. . .
    Once we get out of the mode we are in and adopt a “smarter” application of power, we will probably find that we no longer need to convert the entire force to the conduct of such operations, or to create an equivalent civilian corps for the same. A small force can enable a large one if it is applying the right recipe and knows what its doing; and there are plenty of civilians looking for work right there at ground zero. No need to import many of ours.
    Smack on the target...

  6. #246
    Council Member MikeF's Avatar
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    Default Thank you

    Quote Originally Posted by Bob's World View Post
    Actually the US is more accurately conducting "Post-regime change FID" on two fronts. My term, but it seems pretty accurate. (COIN is something that a Nation's government does to deal with its own internal insurgency.)
    The only COIN the USG does is internal anti-gang,terrorism, etc...

    I've been banging my head against the wall trying to consider why we don't consider this fact. We can assist other governments (SFA, FID, IW); We can force regime change (UW, HIC), but what we are doing in Iraq and Afghanistan is occupation.

    I simply don't understand why that is hard to grasp. Occupation is neither good nor bad. It is just a word. What we must determine in our grand strategy is if we want to be an empire or not. That, IMHO is the elephant in the room that no one talks about.

    v/r

    Mike

  7. #247
    Council Member AmericanPride's Avatar
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    What we must determine in our grand strategy is if we want to be an empire or not.
    Given the insatiable desires of any large body of people, I think it's more a matter of aligning strategy to the necessity of imperialism, in whatever modern form it might take.
    When I am weaker than you, I ask you for freedom because that is according to your principles; when I am stronger than you, I take away your freedom because that is according to my principles. - Louis Veuillot

  8. #248
    Council Member Bob's World's Avatar
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    I think America has demonstrated quite well that one can develop a tremendous global economy without placing a yoke of colonialism on anyone's shoulders.

    At the same time though, those very populaces are quite familar with that yoke, so when we do change our approach and begin conducting "justified" occupations, you have to expect the occupied populaces to look at that event just a teeeny bit differently than we do. Tricky business that.

    But as I like to say: "While it may be right to do the wrong thing, it is never wrong to do the right thing."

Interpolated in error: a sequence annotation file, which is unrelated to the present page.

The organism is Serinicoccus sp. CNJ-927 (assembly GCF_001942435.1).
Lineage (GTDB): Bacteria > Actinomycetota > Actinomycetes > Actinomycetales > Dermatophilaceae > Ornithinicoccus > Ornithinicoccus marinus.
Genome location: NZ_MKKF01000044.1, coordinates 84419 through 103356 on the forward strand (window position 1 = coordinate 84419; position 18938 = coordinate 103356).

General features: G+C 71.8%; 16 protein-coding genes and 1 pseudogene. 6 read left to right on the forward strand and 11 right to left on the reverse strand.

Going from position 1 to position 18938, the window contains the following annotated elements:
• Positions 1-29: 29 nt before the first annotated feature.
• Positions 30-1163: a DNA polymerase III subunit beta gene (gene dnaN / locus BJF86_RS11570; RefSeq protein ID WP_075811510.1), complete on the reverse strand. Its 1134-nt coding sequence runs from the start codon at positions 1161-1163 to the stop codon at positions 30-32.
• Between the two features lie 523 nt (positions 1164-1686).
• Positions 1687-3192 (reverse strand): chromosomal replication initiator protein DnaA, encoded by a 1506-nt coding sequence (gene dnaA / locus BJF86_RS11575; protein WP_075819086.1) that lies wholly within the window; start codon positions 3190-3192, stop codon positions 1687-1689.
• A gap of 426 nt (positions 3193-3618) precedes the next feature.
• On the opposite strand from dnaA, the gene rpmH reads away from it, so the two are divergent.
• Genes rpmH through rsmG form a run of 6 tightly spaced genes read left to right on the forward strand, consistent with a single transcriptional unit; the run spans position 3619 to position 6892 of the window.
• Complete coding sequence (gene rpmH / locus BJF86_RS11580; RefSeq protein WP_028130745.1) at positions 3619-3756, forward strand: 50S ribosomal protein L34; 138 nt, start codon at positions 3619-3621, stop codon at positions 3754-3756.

Time to swallow the ego and start doing the right thing. We fear that we will be accused of cutting and running. There is a big difference between running away from a situation because you are scared, and backing out of a situation that you never belonged in in the first place. Particularly if you are committed to ensuring that you don't just let it collapse into chaos behind you. This isn't just on GWOT issues, actually it is primarily on Cold War issues. Time to balance the books and get back in synch with our national principles. We'll actually gain far more credibilty in that process than we will lose.
    Robert C. Jones
    Intellectus Supra Scientia
    (Understanding is more important than Knowledge)

    "The modern COIN mindset is when one arrogantly goes to some foreign land and attempts to make those who live there a lesser version of one's self. The FID mindset is when one humbly goes to some foreign land and seeks first to understand, and then to help in some small way for those who live there to be the best version of their own self." Colonel Robert C. Jones, US Army Special Forces (Retired)

  9. #249
    Council Member William F. Owen's Avatar
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    Quote Originally Posted by selil View Post
    The United States Navy has been involved in substantial missions to our southern neighbors with the primary goal being medical care to communities that have none or very little. The mission "Operation Comfort" is a very soft power mission, from what the LACC communities have said it is very successful. The same ships that have medical facilities are escorted by ships that could topple regimes in seconds.
    Providing medical care is not building or re-building. This activity as part of diplomacy makes sense and always has. - but it should not be part of operations or an element of your combat and security strategy. "Soft Power" is for use against those who support you or want to. Soft Power is an instrument of diplomacy.

    If it wasn't for the cold war Israel would never have gotten the support it got, same for the Shah of Iran, Norriega, and any of dozens of other regimes.
    If you want to throw in every member of NATO, as well, I'd absolutely agree with you.
    Infinity Journal "I don't care if this works in practice. I want to see it work in theory!"

    - The job of the British Army out here is to kill or capture Communist Terrorists in Malaya.
    - If we can double the ratio of kills per contact, we will soon put an end to the shooting in Malaya.
    Sir Gerald Templer, foreword to the "Conduct of Anti-Terrorist Operations in Malaya," 1958 Edition

  10. #250
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    Default Ten Whats With… Col. Gian Gentile

    Ten Whats With… Col. Gian Gentile

    Entry Excerpt: